Excerpts from Jim Conrad's
Naturalist Newsletter

from the November 12, 2007 Newsletter issued from Yerba Buena Clinic just outside Pueblo Nuevo Solistahuacan, Chiapas, MÉXICO
about 1740 meters in elevation, ± LAT. 17° 11' 27"N, LONG. -92° 53' 35"W

Last week I told you about the hummingbirds who visit a certain big population of violet-flowered salvias near my dwelling. Early last week it finally stopped raining, I returned to the salvias and found a hummingbird species working the blossoms I'd missed earlier, a real doozy.

It was a Sparkling-tailed Woodstar, PHILODICE DUPONTII, sometimes known as Dupont's Hummingbird, and sometimes placed in the genus Tilmatura. The species is endemic to foothills and highlands from central Mexico to Nicaragua and its looks make it worthy of the dreamy imagery the name "Sparkling-tailed Woodstar" evokes. One is shown on a Nicaraguan postage stamp at http://www.bird-stamps.org/images/stamps/nicara/_81299.jpg.

Two features of this hummer grab your attention right off. First, like the Bumblebee Hummingbird we met in the Querétaro highlands, Sparkling-tailed Woodstars are slow-moving, bumblebee-like birds.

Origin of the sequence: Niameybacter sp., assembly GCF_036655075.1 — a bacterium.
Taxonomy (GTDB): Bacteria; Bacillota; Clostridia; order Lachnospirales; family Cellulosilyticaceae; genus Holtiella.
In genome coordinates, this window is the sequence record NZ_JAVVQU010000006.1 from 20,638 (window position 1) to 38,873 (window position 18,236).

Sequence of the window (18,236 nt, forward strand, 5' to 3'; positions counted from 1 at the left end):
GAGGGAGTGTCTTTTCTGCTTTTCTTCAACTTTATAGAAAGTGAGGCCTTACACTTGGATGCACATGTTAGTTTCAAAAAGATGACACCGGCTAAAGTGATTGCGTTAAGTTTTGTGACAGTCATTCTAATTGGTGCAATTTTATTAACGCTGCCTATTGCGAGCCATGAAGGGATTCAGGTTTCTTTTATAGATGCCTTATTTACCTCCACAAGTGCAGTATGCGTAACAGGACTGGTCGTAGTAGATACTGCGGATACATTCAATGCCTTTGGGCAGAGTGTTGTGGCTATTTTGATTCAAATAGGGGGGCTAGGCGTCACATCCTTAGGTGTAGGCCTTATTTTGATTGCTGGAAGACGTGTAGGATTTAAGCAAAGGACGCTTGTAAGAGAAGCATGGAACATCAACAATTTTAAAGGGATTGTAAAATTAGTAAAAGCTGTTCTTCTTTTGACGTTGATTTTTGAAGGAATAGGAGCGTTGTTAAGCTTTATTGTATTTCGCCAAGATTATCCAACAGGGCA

The male's tail is the second bizarre thing. From the side the tail looks like a slender black stick with three white bands stuck into the bird's rear end. When the bird flies he cocks that tail upwards at maybe a 35° angle. When he lands, however, especially if he begins preening, you see that the slender tail is sharply forked all the way to the rump, scissor-like. Immature males bear shorter tails with one or two white bands, while females get along with short, shallowly cleft, round-tipped tails.

Both sexes also bear broad, white patches on the sides of their rumps, or lower backs, enhancing the big-bee resemblance.

This species seems shier than most. The ones I saw remained inside dense salvia clumps only briefly and occasionally flying up to see if I'd gone yet. With such unique field marks, however, all you need is a glimpse to make a hundred-percent-sure identification.

By the way, I don't know who is responsible but someone has been very creative naming our hummingbirds down here. Besides Sparkling-tailed Woodstars, whose tails don't sparkle at all, there are starthroats, mountain- gems, emeralds, sapphires, woodnymphs, coquettes, jacobins, sabrewings, hermits, barbthroats and more.